We headed down by the river for lunch and ate some nice Thai food. Walked around a few other nice places, including the Merlion, museums, parks, shops etc. Overall, it was a very pleasant day.
Reflecting on my trip through Asia...
Well, basically I have travelled in Japan, Korea, China, Hong Kong, Thailand, Malaysia and Singapore in the past 3 weeks.
From Tokyo, train to Shomonoseki (western Japan), night ferry to Busan (1 day), train to Seoul (5 days), night ferry to Tianjin (near Beijing in China) and bus to Beijing (5 days), night train to Shanghai (2 days), night train to Hong Kong (2 days), flight to Thailand (4 days), flight to Penang in Malaysia (1 day), night train to Kuala Lumpur (1 day), train to Singapore (2 days), night flight back to Australia.
I have to say, Singapore is probably one of the most beautiful cities in the world. It is quite aesthetic. Almost every part of the country (well, city) has a beautiful appearance. There is plenty of vegetain, trees and parkland in between the many apartments and office buildings. It is quite clean, well designed, and appealing to the eye. Unfortunately, there isn't much "untouched" or "virgin" land left in Singapore.
After being in Japan for 2 years, then travelling in Korea and then China (both of which have cars driving on the right-hand side of the road), when I arrived in Hong Kong, I felt refreshed, and I think it's because it was setup by the British. It just felt more "normal" (for me, that is), and more similar to Australia, which was also a British colony. I would have to say that Hong Kong (and also Singapore, since it was also setup by the British), are the most liveable of the places I visited in Asia. This is possibly true for most other Australians.
Thailand had a nice feel. It has more of a "mysterious" or "exotic" Asian feel... they kind of feeling you get when you hear/see the temples of Asia, the fine foods of the East, the soft-natured people and the tropical jungles. Bangkok was quite a well developed city with pretty much all you would expect in any world city. I had no problems there. The Thail massage was really good at AUD 10 for 1 hour!
I was quite tired most of my time in Malaysia, so I took it easy and enjoyed it. China was the least clean of the places I visited. The people were the most aggressive there, compared to the other countries I went to. Many people trying to sell you things. People pushing to get places, but not unbearable. Plenty of construction going on in China. Even though I was only really in Beijing and Shanghai, it was possible to see the strides China is making in it's development.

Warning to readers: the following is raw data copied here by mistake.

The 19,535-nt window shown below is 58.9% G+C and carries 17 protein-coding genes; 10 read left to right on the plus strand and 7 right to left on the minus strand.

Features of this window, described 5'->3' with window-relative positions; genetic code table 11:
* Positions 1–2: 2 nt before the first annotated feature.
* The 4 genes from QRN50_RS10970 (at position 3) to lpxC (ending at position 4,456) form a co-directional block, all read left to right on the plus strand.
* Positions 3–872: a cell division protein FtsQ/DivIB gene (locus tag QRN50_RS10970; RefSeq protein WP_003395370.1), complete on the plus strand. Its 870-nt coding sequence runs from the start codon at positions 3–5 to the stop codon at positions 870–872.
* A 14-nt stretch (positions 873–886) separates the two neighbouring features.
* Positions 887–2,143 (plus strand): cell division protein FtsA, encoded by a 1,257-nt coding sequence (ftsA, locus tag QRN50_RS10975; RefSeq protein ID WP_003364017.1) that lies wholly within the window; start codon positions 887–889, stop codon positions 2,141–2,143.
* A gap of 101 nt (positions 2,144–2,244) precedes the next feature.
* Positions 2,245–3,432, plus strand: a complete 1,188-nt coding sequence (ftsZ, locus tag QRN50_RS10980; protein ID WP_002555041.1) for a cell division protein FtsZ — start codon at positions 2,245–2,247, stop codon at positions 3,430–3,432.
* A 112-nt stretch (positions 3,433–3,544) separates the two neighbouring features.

Korea was quite a fun place, probably because I was with groups of friends. Seoul is a very safe and convenient city. It was nice there.
After a while, all the train networks of the cities I went to felt the same. Tokyo, by far, had the most complicated one. Beijing had the most stable (least rocky) trains, maybe because of the wider gauge, and it was also the cheapest (at 40 cents anywhere in the city). Hong Kong, Singapore and Seoul had the cleanest and nicest networks. Almost all of the cities had trains fairly frequently (every 5 minutes or so), which I thought was quite good.
Cars in China and Korea drive on the right-hand side of the road (same as US), but cars in Japan, Hong Kong, Thailand, Malaysia and Singapore follow the UK (same as Australia).
Power plugs in Japan are same as US. In Korea, they use two round pins (like Europe, I think). In China, I found almost every power outlet had fittings for US, Europe or Australia type plugs, quite convenient. Thailand had 2 or 3 round plugs. Malaysia and Singapore had plugs like the British (3 large chunky plugs).
Am very glad I was able to see different parts of Asia on my way back to Australia after working in Japan. I travelled fairly cheaply, catching ferries and trains, budget flights and economy seats. Stayed at friends places or caught overnight transport mostly, paying for less than 7 nights. But, spent money when there was a chance to see something interesting or eat something declicious!
People are people. Around the world, people have the same hopes, same desires, same needs. The same hurts, same happinesses. We all want to live good lives. We all want safety, health, kindness and love. Many people have religions and want to be close to God, and want Someone to hear their prayers. Everyone deals with conflict and working together.